De Gaulle famously opposed British entry into the European Common Market, in part because of fear that the UK would serve as a stalking horse for the US. Now the UK is withdrawing from the EU to chase after its unrequited transatlantic crush. And this photo from Le Monde shows the penultimate stage of the drama. The body language is telling. Trump is relaxed, Johnson the overeager schoolboy trying to suck up to the teacher.
I know that public figures are often caught in awkward postures by photographers, but I can’t imagine any person with a shred of self-respect — not to mention any respect for the country he is supposed to be representing — mugging like this in public.
What Johnson wants is for one of two things to happen:
- No deal, with blame falling both on the obstreperous, sclerotic, backward-looking EU, and on the traitorous socialists who weakened Britain’s negotiating position from within by suggesting they would block no-deal in any case. We would have had the perfect buccaneering Brexit deal with complete access to European markets, if we hadn’t been betrayed;
- A deal that is forced upon the government by the same traitors in parliament.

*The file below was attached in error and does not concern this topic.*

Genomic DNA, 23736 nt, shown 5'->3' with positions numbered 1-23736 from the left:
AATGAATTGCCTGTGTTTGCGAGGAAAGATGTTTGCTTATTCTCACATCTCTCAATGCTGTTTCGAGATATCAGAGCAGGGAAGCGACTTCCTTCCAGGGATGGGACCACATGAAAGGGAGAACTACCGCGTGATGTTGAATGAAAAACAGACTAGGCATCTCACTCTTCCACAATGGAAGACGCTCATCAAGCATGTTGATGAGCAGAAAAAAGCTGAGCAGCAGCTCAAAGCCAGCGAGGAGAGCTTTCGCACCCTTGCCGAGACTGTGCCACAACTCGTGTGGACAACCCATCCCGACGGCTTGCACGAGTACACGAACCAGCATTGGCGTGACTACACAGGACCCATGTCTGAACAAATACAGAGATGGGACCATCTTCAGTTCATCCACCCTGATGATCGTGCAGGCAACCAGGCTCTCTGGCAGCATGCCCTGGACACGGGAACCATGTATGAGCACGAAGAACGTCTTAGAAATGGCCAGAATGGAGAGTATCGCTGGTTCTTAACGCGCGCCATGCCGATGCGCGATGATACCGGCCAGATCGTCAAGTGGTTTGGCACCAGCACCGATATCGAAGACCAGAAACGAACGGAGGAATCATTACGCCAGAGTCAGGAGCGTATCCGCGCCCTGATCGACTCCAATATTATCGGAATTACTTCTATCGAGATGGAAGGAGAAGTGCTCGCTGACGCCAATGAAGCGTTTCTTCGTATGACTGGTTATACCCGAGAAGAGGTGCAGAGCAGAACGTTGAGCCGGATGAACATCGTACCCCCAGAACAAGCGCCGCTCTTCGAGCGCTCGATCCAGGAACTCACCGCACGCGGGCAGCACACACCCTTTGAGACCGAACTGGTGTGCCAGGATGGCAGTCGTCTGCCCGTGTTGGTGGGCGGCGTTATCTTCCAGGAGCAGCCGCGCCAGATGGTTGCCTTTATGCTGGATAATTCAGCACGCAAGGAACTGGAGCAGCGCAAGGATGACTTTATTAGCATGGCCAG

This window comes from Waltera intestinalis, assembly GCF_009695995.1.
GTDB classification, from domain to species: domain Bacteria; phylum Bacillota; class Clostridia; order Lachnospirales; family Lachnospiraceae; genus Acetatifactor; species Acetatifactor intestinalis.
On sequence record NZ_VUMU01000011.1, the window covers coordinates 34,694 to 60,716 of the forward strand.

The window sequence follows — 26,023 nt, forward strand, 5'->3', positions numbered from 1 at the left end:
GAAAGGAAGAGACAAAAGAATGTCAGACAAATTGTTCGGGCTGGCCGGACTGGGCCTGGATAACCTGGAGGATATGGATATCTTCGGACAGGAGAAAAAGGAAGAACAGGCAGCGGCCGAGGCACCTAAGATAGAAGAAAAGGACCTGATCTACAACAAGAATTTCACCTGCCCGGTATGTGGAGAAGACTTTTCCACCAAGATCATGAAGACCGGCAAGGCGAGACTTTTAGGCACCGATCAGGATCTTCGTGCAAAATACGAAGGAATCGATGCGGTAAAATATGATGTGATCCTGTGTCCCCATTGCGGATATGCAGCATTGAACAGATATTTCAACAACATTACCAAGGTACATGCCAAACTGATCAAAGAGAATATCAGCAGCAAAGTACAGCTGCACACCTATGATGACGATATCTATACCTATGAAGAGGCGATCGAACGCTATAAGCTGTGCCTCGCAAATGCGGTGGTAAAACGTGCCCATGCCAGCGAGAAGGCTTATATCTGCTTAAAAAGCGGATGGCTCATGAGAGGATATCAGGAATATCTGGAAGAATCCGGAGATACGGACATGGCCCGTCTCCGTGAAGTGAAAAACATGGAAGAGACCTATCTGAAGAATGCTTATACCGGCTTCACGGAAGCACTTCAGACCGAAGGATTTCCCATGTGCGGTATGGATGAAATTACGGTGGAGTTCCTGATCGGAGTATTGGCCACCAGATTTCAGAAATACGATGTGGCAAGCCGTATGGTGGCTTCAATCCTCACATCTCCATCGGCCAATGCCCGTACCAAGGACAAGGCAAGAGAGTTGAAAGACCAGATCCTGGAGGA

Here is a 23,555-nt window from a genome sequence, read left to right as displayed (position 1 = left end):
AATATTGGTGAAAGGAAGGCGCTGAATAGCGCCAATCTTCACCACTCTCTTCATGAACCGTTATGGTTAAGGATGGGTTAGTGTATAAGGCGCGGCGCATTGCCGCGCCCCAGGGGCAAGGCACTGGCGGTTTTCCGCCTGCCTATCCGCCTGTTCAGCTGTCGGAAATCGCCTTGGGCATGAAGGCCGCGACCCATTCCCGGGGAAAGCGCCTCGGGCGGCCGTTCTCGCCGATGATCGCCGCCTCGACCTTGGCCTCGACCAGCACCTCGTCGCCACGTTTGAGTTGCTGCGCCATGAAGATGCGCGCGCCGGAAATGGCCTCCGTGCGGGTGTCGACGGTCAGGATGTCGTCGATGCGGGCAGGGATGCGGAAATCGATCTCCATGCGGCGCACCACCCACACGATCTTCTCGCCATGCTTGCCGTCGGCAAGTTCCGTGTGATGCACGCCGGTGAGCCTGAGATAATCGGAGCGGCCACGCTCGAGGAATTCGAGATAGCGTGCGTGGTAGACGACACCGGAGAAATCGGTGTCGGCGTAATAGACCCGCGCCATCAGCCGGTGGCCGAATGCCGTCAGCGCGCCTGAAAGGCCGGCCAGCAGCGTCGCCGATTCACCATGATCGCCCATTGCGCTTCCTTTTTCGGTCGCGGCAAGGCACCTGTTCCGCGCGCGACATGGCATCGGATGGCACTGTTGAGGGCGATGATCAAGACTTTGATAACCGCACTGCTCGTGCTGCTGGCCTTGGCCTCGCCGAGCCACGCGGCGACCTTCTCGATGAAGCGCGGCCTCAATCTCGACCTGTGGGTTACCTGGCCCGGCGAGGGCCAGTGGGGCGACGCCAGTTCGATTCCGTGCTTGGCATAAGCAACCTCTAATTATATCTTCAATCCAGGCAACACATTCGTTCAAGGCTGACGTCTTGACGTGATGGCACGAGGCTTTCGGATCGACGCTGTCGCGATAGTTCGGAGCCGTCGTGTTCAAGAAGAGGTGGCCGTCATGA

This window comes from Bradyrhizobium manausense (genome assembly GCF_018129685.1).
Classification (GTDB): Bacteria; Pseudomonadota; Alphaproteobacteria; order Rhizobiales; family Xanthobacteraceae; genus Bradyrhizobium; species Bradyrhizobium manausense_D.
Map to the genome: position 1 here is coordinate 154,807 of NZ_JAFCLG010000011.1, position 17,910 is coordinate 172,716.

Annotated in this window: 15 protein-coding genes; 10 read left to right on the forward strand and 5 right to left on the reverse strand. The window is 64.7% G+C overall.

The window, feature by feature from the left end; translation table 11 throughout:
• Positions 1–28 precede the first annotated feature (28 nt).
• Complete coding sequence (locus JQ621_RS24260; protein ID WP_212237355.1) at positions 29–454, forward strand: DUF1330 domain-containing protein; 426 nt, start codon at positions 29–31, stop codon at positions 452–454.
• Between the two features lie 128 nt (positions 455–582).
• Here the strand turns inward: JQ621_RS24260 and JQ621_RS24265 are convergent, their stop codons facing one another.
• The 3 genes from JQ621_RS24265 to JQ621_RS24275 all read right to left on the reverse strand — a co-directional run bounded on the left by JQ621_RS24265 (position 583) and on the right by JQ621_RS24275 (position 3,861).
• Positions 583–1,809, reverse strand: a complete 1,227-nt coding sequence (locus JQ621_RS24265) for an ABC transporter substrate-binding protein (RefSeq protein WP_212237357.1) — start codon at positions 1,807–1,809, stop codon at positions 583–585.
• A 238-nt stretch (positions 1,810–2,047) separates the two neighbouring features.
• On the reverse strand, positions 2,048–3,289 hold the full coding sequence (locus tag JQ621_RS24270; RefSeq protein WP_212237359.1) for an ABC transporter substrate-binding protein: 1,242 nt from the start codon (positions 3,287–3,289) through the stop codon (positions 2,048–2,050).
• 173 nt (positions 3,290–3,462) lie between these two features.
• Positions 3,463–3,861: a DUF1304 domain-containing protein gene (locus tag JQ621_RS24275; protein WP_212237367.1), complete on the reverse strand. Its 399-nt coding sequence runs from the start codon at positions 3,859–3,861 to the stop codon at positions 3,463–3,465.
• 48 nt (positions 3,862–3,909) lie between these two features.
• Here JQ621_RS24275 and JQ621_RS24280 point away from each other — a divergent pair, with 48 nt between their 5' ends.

In either case Johnson then hopes to win a new election by campaigning against the traitors. It’s even better (but riskier) if the country is in chaos because of no-deal Brexit.
No one who actually hoped to make a deal would publicly declare that the other side must entirely abandon one of its key demands, that had already been conceded by a previous UK government, and suggest that their opposition is only a public negotiating posture. But it’s a perfectly good way of provoking a crisis, while allowing low-information voters to believe that he’s really tried everything. Continue reading “Writing the Dolchstoßlegende in English”
I think often of an interview with Jerry Garcia that I read in 1987, when the Grateful Dead had rebounded and gone back out on tour following Garcia’s brush with death: A combination of diabetes and heroin addiction had landed him in a coma, and for a while it wasn’t clear if he would ever be able to play guitar again. Anyway, the interviewer asked him directly about his addiction, and he said (approximately; I don’t have the original text) “You come to drugs with your problems. And after a while the problems fade away, and it’s just you and the drugs.”